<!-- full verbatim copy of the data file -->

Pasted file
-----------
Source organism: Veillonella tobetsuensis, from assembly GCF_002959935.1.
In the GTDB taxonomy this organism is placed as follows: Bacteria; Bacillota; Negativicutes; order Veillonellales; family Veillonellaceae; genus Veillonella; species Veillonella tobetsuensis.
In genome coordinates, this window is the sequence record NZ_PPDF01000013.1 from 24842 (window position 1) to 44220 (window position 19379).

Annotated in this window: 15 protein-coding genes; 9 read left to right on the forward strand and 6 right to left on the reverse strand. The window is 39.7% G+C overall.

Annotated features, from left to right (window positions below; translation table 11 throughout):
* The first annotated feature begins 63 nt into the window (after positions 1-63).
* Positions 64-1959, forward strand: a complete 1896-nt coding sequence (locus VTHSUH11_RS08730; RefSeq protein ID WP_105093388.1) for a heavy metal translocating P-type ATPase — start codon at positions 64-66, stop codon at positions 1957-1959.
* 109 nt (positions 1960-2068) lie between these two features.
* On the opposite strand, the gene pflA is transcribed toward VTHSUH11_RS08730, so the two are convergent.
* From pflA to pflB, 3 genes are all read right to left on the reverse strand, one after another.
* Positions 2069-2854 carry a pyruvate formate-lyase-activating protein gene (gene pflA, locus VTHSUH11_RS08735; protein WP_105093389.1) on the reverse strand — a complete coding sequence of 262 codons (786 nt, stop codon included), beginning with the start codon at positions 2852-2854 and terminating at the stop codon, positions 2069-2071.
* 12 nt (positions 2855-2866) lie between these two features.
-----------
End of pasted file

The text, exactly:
Source organism: Veillonella tobetsuensis, from assembly GCF_002959935.1.
In the GTDB taxonomy this organism is placed as follows: Bacteria; Bacillota; Negativicutes; order Veillonellales; family Veillonellaceae; genus Veillonella; species Veillonella tobetsuensis.
In genome coordinates, this window is the sequence record NZ_PPDF01000013.1 from 24842 (window position 1) to 44220 (window position 19379).

Annotated in this window: 15 protein-coding genes; 9 read left to right on the forward strand and 6 right to left on the reverse strand. The window is 39.7% G+C overall.

Annotated features, from left to right (window positions below; translation table 11 throughout):
* The first annotated feature begins 63 nt into the window (after positions 1-63).
* Positions 64-1959, forward strand: a complete 1896-nt coding sequence (locus VTHSUH11_RS08730; RefSeq protein ID WP_105093388.1) for a heavy metal translocating P-type ATPase — start codon at positions 64-66, stop codon at positions 1957-1959.
* 109 nt (positions 1960-2068) lie between these two features.
* On the opposite strand, the gene pflA is transcribed toward VTHSUH11_RS08730, so the two are convergent.
* From pflA to pflB, 3 genes are all read right to left on the reverse strand, one after another.
* Positions 2069-2854 carry a pyruvate formate-lyase-activating protein gene (gene pflA, locus VTHSUH11_RS08735; protein WP_105093389.1) on the reverse strand — a complete coding sequence of 262 codons (786 nt, stop codon included), beginning with the start codon at positions 2852-2854 and terminating at the stop codon, positions 2069-2071.
* 12 nt (positions 2855-2866) lie between these two features.